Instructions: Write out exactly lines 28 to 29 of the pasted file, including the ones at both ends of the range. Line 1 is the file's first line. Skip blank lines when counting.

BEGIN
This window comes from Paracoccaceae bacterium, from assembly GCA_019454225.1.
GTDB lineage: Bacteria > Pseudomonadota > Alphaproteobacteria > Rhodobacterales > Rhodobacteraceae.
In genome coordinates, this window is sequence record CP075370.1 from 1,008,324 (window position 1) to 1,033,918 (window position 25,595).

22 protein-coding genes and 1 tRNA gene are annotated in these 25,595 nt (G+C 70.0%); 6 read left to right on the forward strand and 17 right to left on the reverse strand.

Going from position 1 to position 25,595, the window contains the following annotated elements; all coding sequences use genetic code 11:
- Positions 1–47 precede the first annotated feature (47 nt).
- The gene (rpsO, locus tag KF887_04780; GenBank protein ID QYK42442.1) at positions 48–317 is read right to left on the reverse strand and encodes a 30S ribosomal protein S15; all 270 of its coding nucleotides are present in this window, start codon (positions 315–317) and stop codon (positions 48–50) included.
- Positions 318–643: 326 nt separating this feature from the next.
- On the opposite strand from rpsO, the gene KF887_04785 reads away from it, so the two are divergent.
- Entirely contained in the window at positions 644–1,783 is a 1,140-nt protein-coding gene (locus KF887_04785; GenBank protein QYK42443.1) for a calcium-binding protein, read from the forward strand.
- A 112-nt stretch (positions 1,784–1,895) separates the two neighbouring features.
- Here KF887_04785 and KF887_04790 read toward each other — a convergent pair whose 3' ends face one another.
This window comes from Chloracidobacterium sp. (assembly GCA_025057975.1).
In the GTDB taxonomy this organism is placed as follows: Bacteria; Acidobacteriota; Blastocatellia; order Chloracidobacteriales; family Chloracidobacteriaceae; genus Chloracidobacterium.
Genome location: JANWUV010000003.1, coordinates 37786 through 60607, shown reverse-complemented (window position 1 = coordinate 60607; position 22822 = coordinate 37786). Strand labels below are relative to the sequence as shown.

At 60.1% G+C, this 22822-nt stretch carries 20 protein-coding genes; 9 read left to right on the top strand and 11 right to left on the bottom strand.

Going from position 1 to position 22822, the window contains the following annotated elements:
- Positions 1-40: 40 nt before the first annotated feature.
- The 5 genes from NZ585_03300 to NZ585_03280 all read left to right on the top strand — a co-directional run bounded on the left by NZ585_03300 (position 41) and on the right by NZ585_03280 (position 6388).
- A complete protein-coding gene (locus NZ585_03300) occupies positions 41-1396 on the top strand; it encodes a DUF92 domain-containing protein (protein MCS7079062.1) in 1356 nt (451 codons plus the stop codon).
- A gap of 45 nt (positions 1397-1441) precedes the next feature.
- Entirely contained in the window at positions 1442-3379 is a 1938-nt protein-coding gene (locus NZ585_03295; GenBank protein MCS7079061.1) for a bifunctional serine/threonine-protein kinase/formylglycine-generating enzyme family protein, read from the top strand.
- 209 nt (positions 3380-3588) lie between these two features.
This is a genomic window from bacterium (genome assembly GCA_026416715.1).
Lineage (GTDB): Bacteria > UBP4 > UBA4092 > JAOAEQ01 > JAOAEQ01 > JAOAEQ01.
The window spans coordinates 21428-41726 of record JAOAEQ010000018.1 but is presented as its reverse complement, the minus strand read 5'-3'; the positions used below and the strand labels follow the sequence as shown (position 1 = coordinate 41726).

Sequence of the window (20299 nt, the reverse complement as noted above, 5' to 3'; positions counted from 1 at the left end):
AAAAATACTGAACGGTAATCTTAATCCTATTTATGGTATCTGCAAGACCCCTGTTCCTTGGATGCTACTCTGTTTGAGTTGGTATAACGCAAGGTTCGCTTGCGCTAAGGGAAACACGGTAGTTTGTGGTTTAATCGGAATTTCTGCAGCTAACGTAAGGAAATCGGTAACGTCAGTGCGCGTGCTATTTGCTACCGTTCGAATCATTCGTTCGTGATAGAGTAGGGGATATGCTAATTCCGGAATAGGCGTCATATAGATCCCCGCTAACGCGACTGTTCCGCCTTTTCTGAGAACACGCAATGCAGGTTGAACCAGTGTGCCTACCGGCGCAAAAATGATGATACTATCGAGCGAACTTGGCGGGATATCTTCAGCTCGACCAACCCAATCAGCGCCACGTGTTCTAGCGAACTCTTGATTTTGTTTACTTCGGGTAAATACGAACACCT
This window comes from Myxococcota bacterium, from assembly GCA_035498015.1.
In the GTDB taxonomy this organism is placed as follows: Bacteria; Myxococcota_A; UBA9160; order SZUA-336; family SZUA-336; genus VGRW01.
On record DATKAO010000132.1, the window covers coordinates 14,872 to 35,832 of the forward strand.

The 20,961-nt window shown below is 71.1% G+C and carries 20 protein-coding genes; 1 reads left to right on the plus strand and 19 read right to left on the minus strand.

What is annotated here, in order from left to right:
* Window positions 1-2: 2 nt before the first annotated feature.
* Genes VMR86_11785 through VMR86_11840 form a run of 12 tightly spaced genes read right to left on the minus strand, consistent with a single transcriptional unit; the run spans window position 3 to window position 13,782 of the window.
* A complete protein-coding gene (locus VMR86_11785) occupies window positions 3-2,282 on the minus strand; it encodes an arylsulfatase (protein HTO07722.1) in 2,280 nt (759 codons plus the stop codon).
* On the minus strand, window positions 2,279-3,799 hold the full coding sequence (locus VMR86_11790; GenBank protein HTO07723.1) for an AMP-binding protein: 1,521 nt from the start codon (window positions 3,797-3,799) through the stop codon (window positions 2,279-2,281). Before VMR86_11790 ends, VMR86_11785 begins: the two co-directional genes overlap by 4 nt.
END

AAAAATACTGAACGGTAATCTTAATCCTATTTATGGTATCTGCAAGACCCCTGTTCCTTGGATGCTACTCTGTTTGAGTTGGTATAACGCAAGGTTCGCTTGCGCTAAGGGAAACACGGTAGTTTGTGGTTTAATCGGAATTTCTGCAGCTAACGTAAGGAAATCGGTAACGTCAGTGCGCGTGCTATTTGCTACCGTTCGAATCATTCGTTCGTGATAGAGTAGGGGATATGCTAATTCCGGAATAGGCGTCATATAGATCCCCGCTAACGCGACTGTTCCGCCTTTTCTGAGAACACGCAATGCAGGTTGAACCAGTGTGCCTACCGGCGCAAAAATGATGATACTATCGAGCGAACTTGGCGGGATATCTTCAGCTCGACCAACCCAATCAGCGCCACGTGTTCTAGCGAACTCTTGATTTTGTTTACTTCGGGTAAATACGAACACCT
This window comes from Myxococcota bacterium, from assembly GCA_035498015.1.